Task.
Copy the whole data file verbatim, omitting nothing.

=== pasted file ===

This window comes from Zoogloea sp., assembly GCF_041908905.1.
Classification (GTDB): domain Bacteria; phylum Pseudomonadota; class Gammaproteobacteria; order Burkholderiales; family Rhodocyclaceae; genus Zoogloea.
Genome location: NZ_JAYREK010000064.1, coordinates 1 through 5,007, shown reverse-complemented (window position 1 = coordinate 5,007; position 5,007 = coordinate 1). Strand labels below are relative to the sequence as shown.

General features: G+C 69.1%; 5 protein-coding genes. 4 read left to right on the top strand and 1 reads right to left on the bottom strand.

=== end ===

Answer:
This window comes from Zoogloea sp., assembly GCF_041908905.1.
Classification (GTDB): domain Bacteria; phylum Pseudomonadota; class Gammaproteobacteria; order Burkholderiales; family Rhodocyclaceae; genus Zoogloea.
Genome location: NZ_JAYREK010000064.1, coordinates 1 through 5,007, shown reverse-complemented (window position 1 = coordinate 5,007; position 5,007 = coordinate 1). Strand labels below are relative to the sequence as shown.

General features: G+C 69.1%; 5 protein-coding genes. 4 read left to right on the top strand and 1 reads right to left on the bottom strand.